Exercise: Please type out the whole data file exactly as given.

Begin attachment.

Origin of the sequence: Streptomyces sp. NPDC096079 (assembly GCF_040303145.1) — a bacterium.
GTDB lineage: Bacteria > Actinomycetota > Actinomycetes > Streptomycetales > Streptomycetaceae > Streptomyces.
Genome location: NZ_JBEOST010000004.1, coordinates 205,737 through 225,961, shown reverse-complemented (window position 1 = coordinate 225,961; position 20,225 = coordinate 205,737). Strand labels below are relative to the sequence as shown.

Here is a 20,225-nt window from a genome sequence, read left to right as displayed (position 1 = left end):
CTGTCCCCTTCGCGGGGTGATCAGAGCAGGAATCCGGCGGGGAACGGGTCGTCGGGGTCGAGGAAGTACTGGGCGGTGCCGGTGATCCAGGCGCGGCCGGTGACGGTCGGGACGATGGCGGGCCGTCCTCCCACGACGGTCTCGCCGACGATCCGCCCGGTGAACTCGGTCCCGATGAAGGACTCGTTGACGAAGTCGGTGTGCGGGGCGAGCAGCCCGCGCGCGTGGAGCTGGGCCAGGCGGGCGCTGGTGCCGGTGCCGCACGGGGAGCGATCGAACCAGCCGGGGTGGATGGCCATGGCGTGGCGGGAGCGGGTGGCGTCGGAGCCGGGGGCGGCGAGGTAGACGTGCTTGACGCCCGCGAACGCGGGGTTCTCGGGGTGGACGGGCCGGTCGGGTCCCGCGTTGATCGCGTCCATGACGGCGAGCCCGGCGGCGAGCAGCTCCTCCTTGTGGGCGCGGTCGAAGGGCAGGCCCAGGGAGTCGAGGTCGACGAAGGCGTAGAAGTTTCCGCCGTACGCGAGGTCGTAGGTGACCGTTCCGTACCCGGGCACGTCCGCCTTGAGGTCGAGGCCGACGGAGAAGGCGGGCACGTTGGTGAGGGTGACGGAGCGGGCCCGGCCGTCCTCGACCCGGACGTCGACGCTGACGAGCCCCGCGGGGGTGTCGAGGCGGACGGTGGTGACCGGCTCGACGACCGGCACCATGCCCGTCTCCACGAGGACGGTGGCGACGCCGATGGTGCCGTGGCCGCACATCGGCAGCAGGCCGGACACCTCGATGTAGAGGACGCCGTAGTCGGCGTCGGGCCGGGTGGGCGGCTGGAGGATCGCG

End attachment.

Origin of the sequence: Streptomyces sp. NPDC096079 (assembly GCF_040303145.1) — a bacterium.
GTDB lineage: Bacteria > Actinomycetota > Actinomycetes > Streptomycetales > Streptomycetaceae > Streptomyces.
Genome location: NZ_JBEOST010000004.1, coordinates 205,737 through 225,961, shown reverse-complemented (window position 1 = coordinate 225,961; position 20,225 = coordinate 205,737). Strand labels below are relative to the sequence as shown.

Here is a 20,225-nt window from a genome sequence, read left to right as displayed (position 1 = left end):
CTGTCCCCTTCGCGGGGTGATCAGAGCAGGAATCCGGCGGGGAACGGGTCGTCGGGGTCGAGGAAGTACTGGGCGGTGCCGGTGATCCAGGCGCGGCCGGTGACGGTCGGGACGATGGCGGGCCGTCCTCCCACGACGGTCTCGCCGACGATCCGCCCGGTGAACTCGGTCCCGATGAAGGACTCGTTGACGAAGTCGGTGTGCGGGGCGAGCAGCCCGCGCGCGTGGAGCTGGGCCAGGCGGGCGCTGGTGCCGGTGCCGCACGGGGAGCGATCGAACCAGCCGGGGTGGATGGCCATGGCGTGGCGGGAGCGGGTGGCGTCGGAGCCGGGGGCGGCGAGGTAGACGTGCTTGACGCCCGCGAACGCGGGGTTCTCGGGGTGGACGGGCCGGTCGGGTCCCGCGTTGATCGCGTCCATGACGGCGAGCCCGGCGGCGAGCAGCTCCTCCTTGTGGGCGCGGTCGAAGGGCAGGCCCAGGGAGTCGAGGTCGACGAAGGCGTAGAAGTTTCCGCCGTACGCGAGGTCGTAGGTGACCGTTCCGTACCCGGGCACGTCCGCCTTGAGGTCGAGGCCGACGGAGAAGGCGGGCACGTTGGTGAGGGTGACGGAGCGGGCCCGGCCGTCCTCGACCCGGACGTCGACGCTGACGAGCCCCGCGGGGGTGTCGAGGCGGACGGTGGTGACCGGCTCGACGACCGGCACCATGCCCGTCTCCACGAGGACGGTGGCGACGCCGATGGTGCCGTGGCCGCACATCGGCAGCAGGCCGGACACCTCGATGTAGAGGACGCCGTAGTCGGCGTCGGGCCGGGTGGGCGGCTGGAGGATCGCG